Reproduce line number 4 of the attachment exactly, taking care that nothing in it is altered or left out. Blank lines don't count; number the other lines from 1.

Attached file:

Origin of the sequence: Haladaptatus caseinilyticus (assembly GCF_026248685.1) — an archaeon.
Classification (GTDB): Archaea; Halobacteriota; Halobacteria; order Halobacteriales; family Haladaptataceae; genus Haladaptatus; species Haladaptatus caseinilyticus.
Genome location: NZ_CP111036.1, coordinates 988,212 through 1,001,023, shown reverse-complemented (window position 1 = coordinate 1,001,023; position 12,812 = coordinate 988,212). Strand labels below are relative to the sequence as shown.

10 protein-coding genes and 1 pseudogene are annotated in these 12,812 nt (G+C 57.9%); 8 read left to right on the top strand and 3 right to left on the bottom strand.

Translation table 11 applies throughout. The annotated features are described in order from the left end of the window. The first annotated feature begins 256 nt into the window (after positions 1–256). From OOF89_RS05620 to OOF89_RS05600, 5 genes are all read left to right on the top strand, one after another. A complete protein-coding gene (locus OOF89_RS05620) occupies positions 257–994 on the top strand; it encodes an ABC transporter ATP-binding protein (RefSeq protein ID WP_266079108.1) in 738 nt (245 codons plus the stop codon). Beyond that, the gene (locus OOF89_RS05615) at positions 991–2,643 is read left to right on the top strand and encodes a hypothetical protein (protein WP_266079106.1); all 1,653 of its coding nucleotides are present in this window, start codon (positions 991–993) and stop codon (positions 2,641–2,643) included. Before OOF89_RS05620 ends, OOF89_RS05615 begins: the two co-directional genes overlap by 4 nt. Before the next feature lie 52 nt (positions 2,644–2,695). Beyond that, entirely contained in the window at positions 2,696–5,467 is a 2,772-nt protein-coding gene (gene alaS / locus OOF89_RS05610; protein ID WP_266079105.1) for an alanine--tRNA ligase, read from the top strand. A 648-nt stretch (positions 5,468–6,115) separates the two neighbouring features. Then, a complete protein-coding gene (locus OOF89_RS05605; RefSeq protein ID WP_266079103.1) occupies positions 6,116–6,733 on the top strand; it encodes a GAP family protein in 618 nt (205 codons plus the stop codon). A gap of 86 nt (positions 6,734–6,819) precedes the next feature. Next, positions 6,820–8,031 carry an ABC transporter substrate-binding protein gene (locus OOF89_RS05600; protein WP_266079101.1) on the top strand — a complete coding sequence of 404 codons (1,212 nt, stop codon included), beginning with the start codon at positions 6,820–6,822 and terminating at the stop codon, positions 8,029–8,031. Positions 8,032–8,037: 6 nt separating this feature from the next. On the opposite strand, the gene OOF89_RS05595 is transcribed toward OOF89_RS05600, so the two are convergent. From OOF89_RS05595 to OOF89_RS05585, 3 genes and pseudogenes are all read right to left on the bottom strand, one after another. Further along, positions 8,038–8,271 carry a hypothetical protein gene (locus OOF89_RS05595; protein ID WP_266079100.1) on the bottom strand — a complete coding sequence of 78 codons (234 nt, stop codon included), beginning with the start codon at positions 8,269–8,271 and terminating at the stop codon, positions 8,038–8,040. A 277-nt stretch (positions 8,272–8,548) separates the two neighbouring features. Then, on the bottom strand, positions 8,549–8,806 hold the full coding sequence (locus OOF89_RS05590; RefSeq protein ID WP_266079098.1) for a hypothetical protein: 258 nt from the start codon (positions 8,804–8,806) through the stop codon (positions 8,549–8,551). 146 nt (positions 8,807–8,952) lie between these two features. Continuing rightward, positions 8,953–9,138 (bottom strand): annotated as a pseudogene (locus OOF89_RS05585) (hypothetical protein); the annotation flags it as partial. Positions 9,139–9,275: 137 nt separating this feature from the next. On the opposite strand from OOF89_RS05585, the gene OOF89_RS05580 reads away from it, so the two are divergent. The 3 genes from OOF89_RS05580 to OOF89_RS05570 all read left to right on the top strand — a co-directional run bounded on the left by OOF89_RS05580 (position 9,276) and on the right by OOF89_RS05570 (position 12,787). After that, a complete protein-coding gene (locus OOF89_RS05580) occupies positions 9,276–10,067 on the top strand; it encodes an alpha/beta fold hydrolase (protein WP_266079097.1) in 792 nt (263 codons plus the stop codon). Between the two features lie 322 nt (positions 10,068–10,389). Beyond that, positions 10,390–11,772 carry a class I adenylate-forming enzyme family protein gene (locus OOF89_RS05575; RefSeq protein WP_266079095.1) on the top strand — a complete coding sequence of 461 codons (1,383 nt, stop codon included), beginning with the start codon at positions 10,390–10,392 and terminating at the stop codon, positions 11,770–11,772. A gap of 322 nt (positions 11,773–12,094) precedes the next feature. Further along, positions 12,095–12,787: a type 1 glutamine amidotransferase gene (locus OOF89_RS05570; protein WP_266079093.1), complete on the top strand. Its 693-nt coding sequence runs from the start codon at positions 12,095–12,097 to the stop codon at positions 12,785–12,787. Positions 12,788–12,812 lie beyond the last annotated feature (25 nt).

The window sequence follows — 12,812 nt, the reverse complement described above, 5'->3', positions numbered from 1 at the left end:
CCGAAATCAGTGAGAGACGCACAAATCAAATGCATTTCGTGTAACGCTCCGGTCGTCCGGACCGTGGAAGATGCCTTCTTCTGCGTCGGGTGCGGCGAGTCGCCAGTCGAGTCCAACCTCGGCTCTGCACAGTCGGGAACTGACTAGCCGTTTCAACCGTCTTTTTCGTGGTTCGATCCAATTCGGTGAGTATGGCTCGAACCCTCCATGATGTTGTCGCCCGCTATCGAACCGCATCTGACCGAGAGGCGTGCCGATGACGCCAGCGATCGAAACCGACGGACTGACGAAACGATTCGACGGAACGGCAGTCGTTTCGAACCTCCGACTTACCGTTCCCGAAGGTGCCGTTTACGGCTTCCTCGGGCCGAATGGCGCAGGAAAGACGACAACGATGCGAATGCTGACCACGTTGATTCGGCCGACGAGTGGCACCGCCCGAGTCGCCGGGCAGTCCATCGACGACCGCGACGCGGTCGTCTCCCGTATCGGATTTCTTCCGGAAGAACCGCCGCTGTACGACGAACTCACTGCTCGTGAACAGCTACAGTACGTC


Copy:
10 protein-coding genes and 1 pseudogene are annotated in these 12,812 nt (G+C 57.9%); 8 read left to right on the top strand and 3 right to left on the bottom strand.